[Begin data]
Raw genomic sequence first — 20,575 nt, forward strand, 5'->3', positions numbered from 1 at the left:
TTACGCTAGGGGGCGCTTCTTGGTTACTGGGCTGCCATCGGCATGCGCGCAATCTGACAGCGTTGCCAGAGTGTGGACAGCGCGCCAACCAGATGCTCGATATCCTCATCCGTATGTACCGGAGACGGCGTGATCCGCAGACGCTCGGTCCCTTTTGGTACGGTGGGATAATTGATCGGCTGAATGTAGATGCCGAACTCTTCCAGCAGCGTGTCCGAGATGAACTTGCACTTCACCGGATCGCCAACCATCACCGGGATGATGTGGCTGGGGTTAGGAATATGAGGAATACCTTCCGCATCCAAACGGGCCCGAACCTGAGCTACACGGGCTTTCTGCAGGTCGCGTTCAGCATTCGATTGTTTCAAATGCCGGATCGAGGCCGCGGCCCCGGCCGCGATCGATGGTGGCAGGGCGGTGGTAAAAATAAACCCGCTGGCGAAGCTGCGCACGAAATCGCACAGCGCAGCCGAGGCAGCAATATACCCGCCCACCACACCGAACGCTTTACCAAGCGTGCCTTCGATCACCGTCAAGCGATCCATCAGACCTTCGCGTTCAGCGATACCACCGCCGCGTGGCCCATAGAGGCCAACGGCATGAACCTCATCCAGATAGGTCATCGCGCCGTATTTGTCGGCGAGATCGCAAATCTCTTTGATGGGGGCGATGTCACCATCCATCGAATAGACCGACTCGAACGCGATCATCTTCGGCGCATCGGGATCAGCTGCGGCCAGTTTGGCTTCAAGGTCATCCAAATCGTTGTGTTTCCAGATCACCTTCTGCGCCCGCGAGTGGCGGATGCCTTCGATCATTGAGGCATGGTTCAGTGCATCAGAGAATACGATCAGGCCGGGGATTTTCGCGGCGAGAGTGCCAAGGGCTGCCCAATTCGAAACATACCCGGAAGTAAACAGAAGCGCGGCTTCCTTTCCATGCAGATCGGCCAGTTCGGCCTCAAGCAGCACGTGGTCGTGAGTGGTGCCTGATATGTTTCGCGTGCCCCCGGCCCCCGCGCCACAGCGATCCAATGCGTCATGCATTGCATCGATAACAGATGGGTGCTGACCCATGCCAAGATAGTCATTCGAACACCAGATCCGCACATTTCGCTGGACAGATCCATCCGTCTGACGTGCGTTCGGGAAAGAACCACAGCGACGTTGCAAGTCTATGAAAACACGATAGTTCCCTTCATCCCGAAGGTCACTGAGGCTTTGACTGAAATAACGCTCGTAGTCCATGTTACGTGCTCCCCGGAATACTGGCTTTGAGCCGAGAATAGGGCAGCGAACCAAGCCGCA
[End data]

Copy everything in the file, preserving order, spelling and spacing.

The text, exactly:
Raw genomic sequence first — 20,575 nt, forward strand, 5'->3', positions numbered from 1 at the left:
TTACGCTAGGGGGCGCTTCTTGGTTACTGGGCTGCCATCGGCATGCGCGCAATCTGACAGCGTTGCCAGAGTGTGGACAGCGCGCCAACCAGATGCTCGATATCCTCATCCGTATGTACCGGAGACGGCGTGATCCGCAGACGCTCGGTCCCTTTTGGTACGGTGGGATAATTGATCGGCTGAATGTAGATGCCGAACTCTTCCAGCAGCGTGTCCGAGATGAACTTGCACTTCACCGGATCGCCAACCATCACCGGGATGATGTGGCTGGGGTTAGGAATATGAGGAATACCTTCCGCATCCAAACGGGCCCGAACCTGAGCTACACGGGCTTTCTGCAGGTCGCGTTCAGCATTCGATTGTTTCAAATGCCGGATCGAGGCCGCGGCCCCGGCCGCGATCGATGGTGGCAGGGCGGTGGTAAAAATAAACCCGCTGGCGAAGCTGCGCACGAAATCGCACAGCGCAGCCGAGGCAGCAATATACCCGCCCACCACACCGAACGCTTTACCAAGCGTGCCTTCGATCACCGTCAAGCGATCCATCAGACCTTCGCGTTCAGCGATACCACCGCCGCGTGGCCCATAGAGGCCAACGGCATGAACCTCATCCAGATAGGTCATCGCGCCGTATTTGTCGGCGAGATCGCAAATCTCTTTGATGGGGGCGATGTCACCATCCATCGAATAGACCGACTCGAACGCGATCATCTTCGGCGCATCGGGATCAGCTGCGGCCAGTTTGGCTTCAAGGTCATCCAAATCGTTGTGTTTCCAGATCACCTTCTGCGCCCGCGAGTGGCGGATGCCTTCGATCATTGAGGCATGGTTCAGTGCATCAGAGAATACGATCAGGCCGGGGATTTTCGCGGCGAGAGTGCCAAGGGCTGCCCAATTCGAAACATACCCGGAAGTAAACAGAAGCGCGGCTTCCTTTCCATGCAGATCGGCCAGTTCGGCCTCAAGCAGCACGTGGTCGTGAGTGGTGCCTGATATGTTTCGCGTGCCCCCGGCCCCCGCGCCACAGCGATCCAATGCGTCATGCATTGCATCGATAACAGATGGGTGCTGACCCATGCCAAGATAGTCATTCGAACACCAGATCCGCACATTTCGCTGGACAGATCCATCCGTCTGACGTGCGTTCGGGAAAGAACCACAGCGACGTTGCAAGTCTATGAAAACACGATAGTTCCCTTCATCCCGAAGGTCACTGAGGCTTTGACTGAAATAACGCTCGTAGTCCATGTTACGTGCTCCCCGGAATACTGGCTTTGAGCCGAGAATAGGGCAGCGAACCAAGCCGCA